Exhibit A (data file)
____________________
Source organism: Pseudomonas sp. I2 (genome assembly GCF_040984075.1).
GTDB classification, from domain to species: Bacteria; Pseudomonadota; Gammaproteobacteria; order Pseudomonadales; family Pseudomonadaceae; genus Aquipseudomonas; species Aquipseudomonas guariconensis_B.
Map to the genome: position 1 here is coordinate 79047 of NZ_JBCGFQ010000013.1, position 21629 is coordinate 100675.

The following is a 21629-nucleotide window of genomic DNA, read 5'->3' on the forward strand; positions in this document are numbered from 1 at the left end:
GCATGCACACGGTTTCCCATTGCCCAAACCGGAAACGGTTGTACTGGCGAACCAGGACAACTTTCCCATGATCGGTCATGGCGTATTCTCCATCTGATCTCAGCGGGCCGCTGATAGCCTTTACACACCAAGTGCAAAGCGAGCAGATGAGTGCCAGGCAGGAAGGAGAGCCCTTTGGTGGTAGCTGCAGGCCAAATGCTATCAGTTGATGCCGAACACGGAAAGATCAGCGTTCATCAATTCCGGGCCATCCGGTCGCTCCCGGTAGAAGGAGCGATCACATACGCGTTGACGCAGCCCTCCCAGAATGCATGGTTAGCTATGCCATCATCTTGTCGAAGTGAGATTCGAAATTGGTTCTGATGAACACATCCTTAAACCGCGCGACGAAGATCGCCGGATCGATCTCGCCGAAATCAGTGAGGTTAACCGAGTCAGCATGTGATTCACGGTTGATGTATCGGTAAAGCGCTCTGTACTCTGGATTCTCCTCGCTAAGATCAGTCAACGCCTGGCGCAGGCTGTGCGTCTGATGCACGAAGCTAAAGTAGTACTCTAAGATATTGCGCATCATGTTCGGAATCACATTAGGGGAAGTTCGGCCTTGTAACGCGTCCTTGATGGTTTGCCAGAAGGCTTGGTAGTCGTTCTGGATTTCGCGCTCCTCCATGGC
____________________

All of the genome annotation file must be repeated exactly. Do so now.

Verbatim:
Source organism: Pseudomonas sp. I2 (genome assembly GCF_040984075.1).
GTDB classification, from domain to species: Bacteria; Pseudomonadota; Gammaproteobacteria; order Pseudomonadales; family Pseudomonadaceae; genus Aquipseudomonas; species Aquipseudomonas guariconensis_B.
Map to the genome: position 1 here is coordinate 79047 of NZ_JBCGFQ010000013.1, position 21629 is coordinate 100675.

The following is a 21629-nucleotide window of genomic DNA, read 5'->3' on the forward strand; positions in this document are numbered from 1 at the left end:
GCATGCACACGGTTTCCCATTGCCCAAACCGGAAACGGTTGTACTGGCGAACCAGGACAACTTTCCCATGATCGGTCATGGCGTATTCTCCATCTGATCTCAGCGGGCCGCTGATAGCCTTTACACACCAAGTGCAAAGCGAGCAGATGAGTGCCAGGCAGGAAGGAGAGCCCTTTGGTGGTAGCTGCAGGCCAAATGCTATCAGTTGATGCCGAACACGGAAAGATCAGCGTTCATCAATTCCGGGCCATCCGGTCGCTCCCGGTAGAAGGAGCGATCACATACGCGTTGACGCAGCCCTCCCAGAATGCATGGTTAGCTATGCCATCATCTTGTCGAAGTGAGATTCGAAATTGGTTCTGATGAACACATCCTTAAACCGCGCGACGAAGATCGCCGGATCGATCTCGCCGAAATCAGTGAGGTTAACCGAGTCAGCATGTGATTCACGGTTGATGTATCGGTAAAGCGCTCTGTACTCTGGATTCTCCTCGCTAAGATCAGTCAACGCCTGGCGCAGGCTGTGCGTCTGATGCACGAAGCTAAAGTAGTACTCTAAGATATTGCGCATCATGTTCGGAATCACATTAGGGGAAGTTCGGCCTTGTAACGCGTCCTTGATGGTTTGCCAGAAGGCTTGGTAGTCGTTCTGGATTTCGCGCTCCTCCATGGC